Seventeen banks set up a payment union last month that will allow citizens to pay for some goods with local debit cards. MasterCard Inc. and Visa Inc. are looking for ways to expand in the country, though cross-border transactions will probably wait until the U.S. fully lifts sanctions, Maung Maung Win, the central bank's deputy governor, said in a Sept. 14 interview.
"We cannot export our foreign currency notes because of sanctions," he said. "That's why our banks and our money changer counters don't like old and marked notes. If we can export the U.S. dollars to other countries, then we can manage the problem."
At a Kanbawza Bank Ltd. branch near Yangon's Shwedagon Pagoda, daily exchange rates have been displayed on a digital board since the currency was floated in April. Zaw Lin, who works at a trading company, said the government's new policies have made it easier to exchange cash at banks.
Other than that, for him, and for Thein Oo scratching a living from garbage in Hlaing Thar Yar, the government's policies have yet to make much difference.
"Things are changing a lot here, but at the local level it's pretty much the same," Zaw Lin said outside the bank as he waited for the monsoon rains to subside. "The rich seem to benefit just as before."
Copper Mine Conspiracy Alleged
By Nyein Nyein
25 September 2012
A brother of the detained deputy operations manager at Monywa copper mine has called for justice, claiming that his brother and a colleague have been wrongfully arrested in relation to the illegal production of 338 tonnes of copper when, in fact, they were only following orders from their boss.
Deputy operations manager Aung Law Har and supply officer Kyaw Swe of Monywa's Sabetaung and Kyaysintaung copper mines were detained at the Sarlingyi police station near Monywa in Sagaing Division in the last week of August.
"We know that he [Aung Law Har] is accused of omitting to provide information to the state during that period," Aung Law Kee said of his brother. "But he was just following orders from his boss."
Aung Law Kee told The Irrawaddy on Tuesday that he had submitted a letter of appeal to Burmese President Thein Sein, as well as to the Hong Kong-based Asian Human Rights Commission, various House committees including Aung San Suu Kyi's Rule of Law and Stability committee, the Myanmar Human Rights Commission, and the 88 Generation Students Group.
The two detained employees have been charged under the 1963 Public Property Protection Law, accused of failure to report data relating to the processing and transportation of a huge quantity of copper during an interim period in January 2011 when the company's ownership was being transferred between a joint Canadian-Burmese firm to a joint Chinese-Burmese firm.
Aung Law Har and Kyaw Swe work for the the Myanmar Jiangxi Copper Limited, which is a joint venture between military-owned Myanmar Economics Holding Company Ltd and the Chinese Jiangxi Copper Co, the largest producer of metal for China. They had previously worked at the Myanmar Ivanhoe Copper Co Ltd (MICCL), a joint venture between state-owned Mining Enterprise 1 and the Canadian-owned Ivanhoe company. Jiangxi Copper bought the shares from Ivanhoe in 2010.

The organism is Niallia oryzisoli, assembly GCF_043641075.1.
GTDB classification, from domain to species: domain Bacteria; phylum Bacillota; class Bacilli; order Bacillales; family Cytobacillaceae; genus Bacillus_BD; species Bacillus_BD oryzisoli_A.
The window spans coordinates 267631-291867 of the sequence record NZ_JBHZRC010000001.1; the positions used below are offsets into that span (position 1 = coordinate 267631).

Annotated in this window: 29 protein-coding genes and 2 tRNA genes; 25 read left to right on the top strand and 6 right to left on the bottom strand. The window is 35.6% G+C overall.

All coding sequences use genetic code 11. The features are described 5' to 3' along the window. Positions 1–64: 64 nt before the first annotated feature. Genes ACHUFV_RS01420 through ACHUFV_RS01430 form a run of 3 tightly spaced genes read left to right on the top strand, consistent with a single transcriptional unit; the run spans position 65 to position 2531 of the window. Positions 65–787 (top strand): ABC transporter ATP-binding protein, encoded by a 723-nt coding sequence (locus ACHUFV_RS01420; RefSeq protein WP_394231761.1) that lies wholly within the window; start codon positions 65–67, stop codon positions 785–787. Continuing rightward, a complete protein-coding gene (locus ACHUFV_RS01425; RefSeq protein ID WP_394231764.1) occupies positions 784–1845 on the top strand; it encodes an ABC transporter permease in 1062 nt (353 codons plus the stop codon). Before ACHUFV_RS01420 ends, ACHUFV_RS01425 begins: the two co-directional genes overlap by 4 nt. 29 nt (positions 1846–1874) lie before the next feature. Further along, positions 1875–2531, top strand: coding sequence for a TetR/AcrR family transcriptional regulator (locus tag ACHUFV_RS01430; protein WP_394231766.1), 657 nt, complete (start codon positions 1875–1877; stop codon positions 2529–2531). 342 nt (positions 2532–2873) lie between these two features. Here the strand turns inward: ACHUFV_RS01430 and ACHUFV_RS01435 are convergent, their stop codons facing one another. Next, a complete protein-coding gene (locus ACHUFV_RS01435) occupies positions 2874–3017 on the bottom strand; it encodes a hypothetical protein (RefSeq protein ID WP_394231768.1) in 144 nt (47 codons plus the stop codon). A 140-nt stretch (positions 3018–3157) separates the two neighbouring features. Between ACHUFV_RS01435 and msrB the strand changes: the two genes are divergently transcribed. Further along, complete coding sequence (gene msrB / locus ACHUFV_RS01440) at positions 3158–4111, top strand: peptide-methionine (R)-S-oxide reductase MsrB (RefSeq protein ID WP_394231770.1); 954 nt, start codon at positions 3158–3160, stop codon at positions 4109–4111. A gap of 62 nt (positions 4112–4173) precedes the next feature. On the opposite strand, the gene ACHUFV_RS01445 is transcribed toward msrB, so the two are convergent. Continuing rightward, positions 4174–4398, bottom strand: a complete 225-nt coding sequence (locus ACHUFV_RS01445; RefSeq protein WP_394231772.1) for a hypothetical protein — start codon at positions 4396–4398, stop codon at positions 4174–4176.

Sixty-four-year-old ethnic Chin Aung Law Har is scheduled to appear at a Sarlingyi court on Wednesday, his first hearing since he was detained four weeks ago.
His brother said that Aung Law Har had worked in the mining industry for many years, including 12 years at MICCL before he became process superintendent as well as deputy operations manager at the Monywa mine in 2010.
The letter said the accused did not attempt to conceal any information nor did he make a mistake with the data-he was simply following the orders of acting General Manager Glenn Ford of Ivanhoe in arranging for the transport of the 338 tonnes of copper to Rangoon.
A total of four people-Glenn Ford, executive officer Ms Thiri, Aung Law Har and Kyaw Swe-are all accused of conspiring to conceal data; however Ford and Ms Thiri have supposedly disappeared.
"Mr Ford told Aung Law Har to disregard the production records, the meeting minutes, and the record of the mine's activity in the one-week period when it should have been closed during the transfer of ownership," said Aung Law Kee in his letter. "The [illegally extracted 338 tonnes of] copper was subsequently diverted to an address under the ownership of executive owner Ms Thiri and not to the regular storage facility in Rangoon."
Speaking to The Irrawaddy, Aung Law Kee said, "My brother is responsible for all the copper processing and transportation to Rangoon, and he kept all those details in personal records. However, the decisions about storage and the sale of the copper were outside his remit."
The Sabetaung and Kyaysintaung copper mines are located to the west of Monywa. Local residents have suffered from environmental and health problems for more than four decades which they allege is due to the chemicals and polluted air from the mines, said Myint Thein, a lawyer in Monywa.
Myint Thein recently told The Irrawaddy that the residents who live nearby face a shortage of clean drinking water, drought in their wells, damage to their homes and crops, and many cases of ill health.
Meanwhile, the residents at the new Latpadaung copper mine have recently held protests urging a closure to the project, saying they are witnessing similar health defects and environmental destruction as residents at the Sabetaung and Kyaysintaung projects.